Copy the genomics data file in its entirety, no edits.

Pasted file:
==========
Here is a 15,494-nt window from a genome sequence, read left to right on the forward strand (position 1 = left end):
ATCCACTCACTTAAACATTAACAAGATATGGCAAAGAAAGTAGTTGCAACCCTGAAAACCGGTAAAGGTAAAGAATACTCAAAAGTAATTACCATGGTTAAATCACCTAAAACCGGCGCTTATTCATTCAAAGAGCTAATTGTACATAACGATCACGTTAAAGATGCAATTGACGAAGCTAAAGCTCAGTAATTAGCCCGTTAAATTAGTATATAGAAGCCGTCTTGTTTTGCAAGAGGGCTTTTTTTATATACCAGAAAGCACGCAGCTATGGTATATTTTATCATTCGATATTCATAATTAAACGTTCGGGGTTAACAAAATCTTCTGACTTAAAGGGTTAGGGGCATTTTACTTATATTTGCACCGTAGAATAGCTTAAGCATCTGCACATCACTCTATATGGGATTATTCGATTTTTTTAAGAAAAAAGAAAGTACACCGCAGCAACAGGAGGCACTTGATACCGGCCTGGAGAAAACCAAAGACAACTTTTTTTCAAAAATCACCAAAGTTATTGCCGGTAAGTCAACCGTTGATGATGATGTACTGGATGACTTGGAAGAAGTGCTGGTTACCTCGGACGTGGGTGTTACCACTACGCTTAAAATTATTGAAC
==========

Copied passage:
Here is a 15,494-nt window from a genome sequence, read left to right on the forward strand (position 1 = left end):
ATCCACTCACTTAAACATTAACAAGATATGGCAAAGAAAGTAGTTGCAACCCTGAAAACCGGTAAAGGTAAAGAATACTCAAAAGTAATTACCATGGTTAAATCACCTAAAACCGGCGCTTATTCATTCAAAGAGCTAATTGTACATAACGATCACGTTAAAGATGCAATTGACGAAGCTAAAGCTCAGTAATTAGCCCGTTAAATTAGTATATAGAAGCCGTCTTGTTTTGCAAGAGGGCTTTTTTTATATACCAGAAAGCACGCAGCTATGGTATATTTTATCATTCGATATTCATAATTAAACGTTCGGGGTTAACAAAATCTTCTGACTTAAAGGGTTAGGGGCATTTTACTTATATTTGCACCGTAGAATAGCTTAAGCATCTGCACATCACTCTATATGGGATTATTCGATTTTTTTAAGAAAAAAGAAAGTACACCGCAGCAACAGGAGGCACTTGATACCGGCCTGGAGAAAACCAAAGACAACTTTTTTTCAAAAATCACCAAAGTTATTGCCGGTAAGTCAACCGTTGATGATGATGTACTGGATGACTTGGAAGAAGTGCTGGTTACCTCGGACGTGGGTGTTACCACTACGCTTAAAATTATTGAAC